I am a one-track minded person. Often when my wife and I are watching television she will start talking and I don’t hear her at all. When she finally does get my attention, “Did you hear anything I said?” is her comment. Most of the time I did not. It is not that I am ignoring my better half. The fact is I can talk or I can watch television. I just can’t seem to do both at the same time.
One-track mindedness is not always bad though. Often it allows me to focus on an idea, see it and make it work in my head before I actually try to make whatever it might be. Most of the time the idea works out.
The latest issue of Popular Woodworking Magazine, June 2018, features one of these ideas that came to me while on a long boring stretch of I-40 in eastern North Carolina. The knockdown sawhorses I wrote about are made from yellow pine construction lumber, very strong, simple and have no wiggle when assembled. They can also be built with nails or mortise-and-tenon joinery.
The legs attach to the beam with dados and a wedge to hold it all tight. Assembly or disassembly requires just a couple of mallet taps.
— Will Myers
11 thoughts on “A Different Kind of Horse”
I would make at least pair of these, however just doing a check on line there is not Southern Yellow Pine within 100 miles of my location in Southeastern Massachusetts. Is there another species you would recommend?
Anything that is cheap and readily available.
If lacking in either jack stands or sawhorses, a well built bed will also support your vehicle during routine maintenance:
How confident were you that horse would hold the truck when you first tried it?
I let the jack down and got the heck out of the way!! I was pretty sure they would hold, figured if there were a failure it would be the tenons on the short stretchers between the legs.
I too put all my mental energy and capacity into the single activity that engages my mind. It is not a popular trait with spouses. I also think three dimensionally and finish every detail of a project before I begin, whether woodworking or other material object, right down to the dimensions of each part required. The result is there are no plans on paper to share – which can be hard to explain sometimes when the finished piece is not constructed in an obvious way. I lose a lot of sleep because if I wake in the night the latest idea I have had will take over and the entire project runs its mental course. Good thing I am retired and have no set time I need to get up. And at least there is no one present to be offended by my apparent out-of-body states!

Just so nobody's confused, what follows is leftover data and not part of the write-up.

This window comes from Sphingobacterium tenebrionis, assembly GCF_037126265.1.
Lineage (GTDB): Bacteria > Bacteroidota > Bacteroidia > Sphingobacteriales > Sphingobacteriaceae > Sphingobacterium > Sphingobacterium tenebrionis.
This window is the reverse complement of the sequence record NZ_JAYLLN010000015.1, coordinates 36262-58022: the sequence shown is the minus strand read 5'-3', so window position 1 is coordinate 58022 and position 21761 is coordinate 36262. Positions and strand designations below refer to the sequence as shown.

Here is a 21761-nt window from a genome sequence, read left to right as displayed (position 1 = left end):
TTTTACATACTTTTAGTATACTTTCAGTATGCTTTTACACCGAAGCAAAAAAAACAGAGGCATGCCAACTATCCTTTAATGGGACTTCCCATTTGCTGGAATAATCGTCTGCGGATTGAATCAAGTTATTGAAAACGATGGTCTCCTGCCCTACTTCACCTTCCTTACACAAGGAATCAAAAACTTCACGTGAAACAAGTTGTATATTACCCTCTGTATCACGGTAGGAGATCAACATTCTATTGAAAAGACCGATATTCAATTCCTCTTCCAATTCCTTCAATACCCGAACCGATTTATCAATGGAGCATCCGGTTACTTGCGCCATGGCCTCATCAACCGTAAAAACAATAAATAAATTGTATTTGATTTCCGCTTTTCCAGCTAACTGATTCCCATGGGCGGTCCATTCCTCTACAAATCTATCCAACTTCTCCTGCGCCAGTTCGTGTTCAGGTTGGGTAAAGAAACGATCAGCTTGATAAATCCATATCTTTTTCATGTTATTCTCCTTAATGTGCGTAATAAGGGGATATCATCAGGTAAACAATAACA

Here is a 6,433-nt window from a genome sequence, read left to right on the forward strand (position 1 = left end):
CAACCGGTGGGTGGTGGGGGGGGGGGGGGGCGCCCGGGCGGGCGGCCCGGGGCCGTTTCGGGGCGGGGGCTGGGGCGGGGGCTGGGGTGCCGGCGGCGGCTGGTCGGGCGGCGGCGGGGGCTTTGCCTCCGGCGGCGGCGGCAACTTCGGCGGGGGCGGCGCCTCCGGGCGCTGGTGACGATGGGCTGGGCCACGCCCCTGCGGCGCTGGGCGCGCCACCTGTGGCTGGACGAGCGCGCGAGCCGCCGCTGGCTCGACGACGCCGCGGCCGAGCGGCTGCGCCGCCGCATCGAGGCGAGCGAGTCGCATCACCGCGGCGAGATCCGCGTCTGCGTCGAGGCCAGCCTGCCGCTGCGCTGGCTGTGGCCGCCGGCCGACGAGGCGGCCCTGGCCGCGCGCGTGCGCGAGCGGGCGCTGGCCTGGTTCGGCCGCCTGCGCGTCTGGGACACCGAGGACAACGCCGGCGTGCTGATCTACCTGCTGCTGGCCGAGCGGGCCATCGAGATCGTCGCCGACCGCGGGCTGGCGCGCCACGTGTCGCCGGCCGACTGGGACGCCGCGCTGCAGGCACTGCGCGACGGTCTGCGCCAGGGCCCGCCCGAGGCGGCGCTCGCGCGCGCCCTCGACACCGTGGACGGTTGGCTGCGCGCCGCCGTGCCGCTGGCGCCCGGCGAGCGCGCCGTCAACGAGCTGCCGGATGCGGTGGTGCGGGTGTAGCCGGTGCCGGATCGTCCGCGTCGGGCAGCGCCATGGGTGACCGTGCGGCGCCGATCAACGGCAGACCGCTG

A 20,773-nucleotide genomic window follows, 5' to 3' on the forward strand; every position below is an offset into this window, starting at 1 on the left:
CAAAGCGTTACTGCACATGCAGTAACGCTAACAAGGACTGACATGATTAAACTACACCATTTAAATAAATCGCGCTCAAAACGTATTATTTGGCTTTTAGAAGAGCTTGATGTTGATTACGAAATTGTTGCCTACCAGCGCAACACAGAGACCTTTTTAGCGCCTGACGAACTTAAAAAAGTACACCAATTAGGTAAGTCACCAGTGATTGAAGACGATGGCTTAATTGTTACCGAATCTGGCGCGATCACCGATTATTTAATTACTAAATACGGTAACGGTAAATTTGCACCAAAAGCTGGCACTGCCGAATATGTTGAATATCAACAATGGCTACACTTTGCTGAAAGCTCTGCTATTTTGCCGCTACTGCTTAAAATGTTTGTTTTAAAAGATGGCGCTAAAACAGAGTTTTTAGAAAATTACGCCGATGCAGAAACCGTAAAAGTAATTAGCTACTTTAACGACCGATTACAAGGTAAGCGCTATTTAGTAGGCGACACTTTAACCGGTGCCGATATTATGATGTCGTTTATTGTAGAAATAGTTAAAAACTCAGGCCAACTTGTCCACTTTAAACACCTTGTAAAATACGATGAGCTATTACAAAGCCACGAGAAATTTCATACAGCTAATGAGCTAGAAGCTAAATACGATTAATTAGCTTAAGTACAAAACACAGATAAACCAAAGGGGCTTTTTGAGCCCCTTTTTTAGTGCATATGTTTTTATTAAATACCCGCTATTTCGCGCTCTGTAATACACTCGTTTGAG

For several years it was my job to …clean critical computers of material the user’s had ‘no idea how it got on there’. It was my misfortune to be exposed to incredible amounts of bizarre fetishry( is that a word?).
Today, I can add one more to the bag: balancing vehicles on furniture. I’m afraid to look at the sub-reddit for it…
I’ve looked at these pictures, and I’ve read the article in PW, but I still don’t fully grasp how this thing is staying together. Could you post a few more pictures that show exactly how the wedges are locking everything together? Thanks!
It looks like it’s just friction. If you were to, for some reason, bolt the sawhorses to the floor and then put a jack under the top piece, I think you could probably lift it clean off.
Since this isn’t the direction force is normally applied to saw horses, I think you’re probably fine.
I think my bigger concern would be a shearing or racking force along the long axis of the sawhorses in a situation where the base can’t slip with the force. The bridle joint alone resists this force. Again I doubt this would become an issue in most typical sawhorse use-cases. Just the same, I’d have been primed to run when I let the jack down too!
I suppose you could always cut a small keyway in the uprights where the wedges hit for the friction fit. This would help support them when lifting as well.
Great Horses , Batman !!
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